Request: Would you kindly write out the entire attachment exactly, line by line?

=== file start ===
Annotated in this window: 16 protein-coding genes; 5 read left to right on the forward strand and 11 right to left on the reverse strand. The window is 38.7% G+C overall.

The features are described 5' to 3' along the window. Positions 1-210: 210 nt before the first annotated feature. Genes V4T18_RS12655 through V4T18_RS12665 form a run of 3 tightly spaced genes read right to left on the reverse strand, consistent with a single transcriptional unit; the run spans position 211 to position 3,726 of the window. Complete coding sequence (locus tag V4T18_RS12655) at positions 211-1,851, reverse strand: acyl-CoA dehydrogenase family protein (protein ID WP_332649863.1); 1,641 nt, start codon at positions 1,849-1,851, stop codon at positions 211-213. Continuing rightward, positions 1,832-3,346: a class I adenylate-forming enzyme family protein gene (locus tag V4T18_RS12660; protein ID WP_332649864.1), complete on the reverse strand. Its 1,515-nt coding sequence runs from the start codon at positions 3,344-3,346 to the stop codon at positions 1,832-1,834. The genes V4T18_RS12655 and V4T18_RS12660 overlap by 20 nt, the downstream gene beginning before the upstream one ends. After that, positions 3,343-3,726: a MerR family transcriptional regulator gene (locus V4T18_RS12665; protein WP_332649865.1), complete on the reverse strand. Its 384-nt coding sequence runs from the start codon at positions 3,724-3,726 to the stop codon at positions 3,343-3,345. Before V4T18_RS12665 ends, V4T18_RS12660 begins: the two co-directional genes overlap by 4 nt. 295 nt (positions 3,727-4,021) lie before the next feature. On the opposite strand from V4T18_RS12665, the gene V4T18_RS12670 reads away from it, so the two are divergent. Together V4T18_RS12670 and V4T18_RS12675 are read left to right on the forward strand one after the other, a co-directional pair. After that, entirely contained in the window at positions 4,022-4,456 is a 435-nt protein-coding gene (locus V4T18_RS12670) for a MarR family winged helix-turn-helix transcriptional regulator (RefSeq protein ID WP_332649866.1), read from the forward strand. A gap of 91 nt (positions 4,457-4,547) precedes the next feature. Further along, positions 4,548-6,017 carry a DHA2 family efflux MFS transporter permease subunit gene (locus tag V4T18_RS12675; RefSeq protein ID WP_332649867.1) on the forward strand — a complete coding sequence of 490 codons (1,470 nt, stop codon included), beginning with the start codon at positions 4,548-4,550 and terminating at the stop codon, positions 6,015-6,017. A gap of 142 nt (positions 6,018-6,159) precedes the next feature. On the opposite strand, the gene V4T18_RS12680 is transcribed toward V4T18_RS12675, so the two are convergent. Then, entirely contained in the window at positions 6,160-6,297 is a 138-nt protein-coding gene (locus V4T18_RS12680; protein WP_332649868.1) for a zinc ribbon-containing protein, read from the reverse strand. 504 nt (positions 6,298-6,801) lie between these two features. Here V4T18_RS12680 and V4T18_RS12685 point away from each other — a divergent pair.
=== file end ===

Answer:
Annotated in this window: 16 protein-coding genes; 5 read left to right on the forward strand and 11 right to left on the reverse strand. The window is 38.7% G+C overall.

The features are described 5' to 3' along the window. Positions 1-210: 210 nt before the first annotated feature. Genes V4T18_RS12655 through V4T18_RS12665 form a run of 3 tightly spaced genes read right to left on the reverse strand, consistent with a single transcriptional unit; the run spans position 211 to position 3,726 of the window. Complete coding sequence (locus tag V4T18_RS12655) at positions 211-1,851, reverse strand: acyl-CoA dehydrogenase family protein (protein ID WP_332649863.1); 1,641 nt, start codon at positions 1,849-1,851, stop codon at positions 211-213. Continuing rightward, positions 1,832-3,346: a class I adenylate-forming enzyme family protein gene (locus tag V4T18_RS12660; protein ID WP_332649864.1), complete on the reverse strand. Its 1,515-nt coding sequence runs from the start codon at positions 3,344-3,346 to the stop codon at positions 1,832-1,834. The genes V4T18_RS12655 and V4T18_RS12660 overlap by 20 nt, the downstream gene beginning before the upstream one ends. After that, positions 3,343-3,726: a MerR family transcriptional regulator gene (locus V4T18_RS12665; protein WP_332649865.1), complete on the reverse strand. Its 384-nt coding sequence runs from the start codon at positions 3,724-3,726 to the stop codon at positions 3,343-3,345. Before V4T18_RS12665 ends, V4T18_RS12660 begins: the two co-directional genes overlap by 4 nt. 295 nt (positions 3,727-4,021) lie before the next feature. On the opposite strand from V4T18_RS12665, the gene V4T18_RS12670 reads away from it, so the two are divergent. Together V4T18_RS12670 and V4T18_RS12675 are read left to right on the forward strand one after the other, a co-directional pair. After that, entirely contained in the window at positions 4,022-4,456 is a 435-nt protein-coding gene (locus V4T18_RS12670) for a MarR family winged helix-turn-helix transcriptional regulator (RefSeq protein ID WP_332649866.1), read from the forward strand. A gap of 91 nt (positions 4,457-4,547) precedes the next feature. Further along, positions 4,548-6,017 carry a DHA2 family efflux MFS transporter permease subunit gene (locus tag V4T18_RS12675; RefSeq protein ID WP_332649867.1) on the forward strand — a complete coding sequence of 490 codons (1,470 nt, stop codon included), beginning with the start codon at positions 4,548-4,550 and terminating at the stop codon, positions 6,015-6,017. A gap of 142 nt (positions 6,018-6,159) precedes the next feature. On the opposite strand, the gene V4T18_RS12680 is transcribed toward V4T18_RS12675, so the two are convergent. Then, entirely contained in the window at positions 6,160-6,297 is a 138-nt protein-coding gene (locus V4T18_RS12680; protein WP_332649868.1) for a zinc ribbon-containing protein, read from the reverse strand. 504 nt (positions 6,298-6,801) lie between these two features. Here V4T18_RS12680 and V4T18_RS12685 point away from each other — a divergent pair.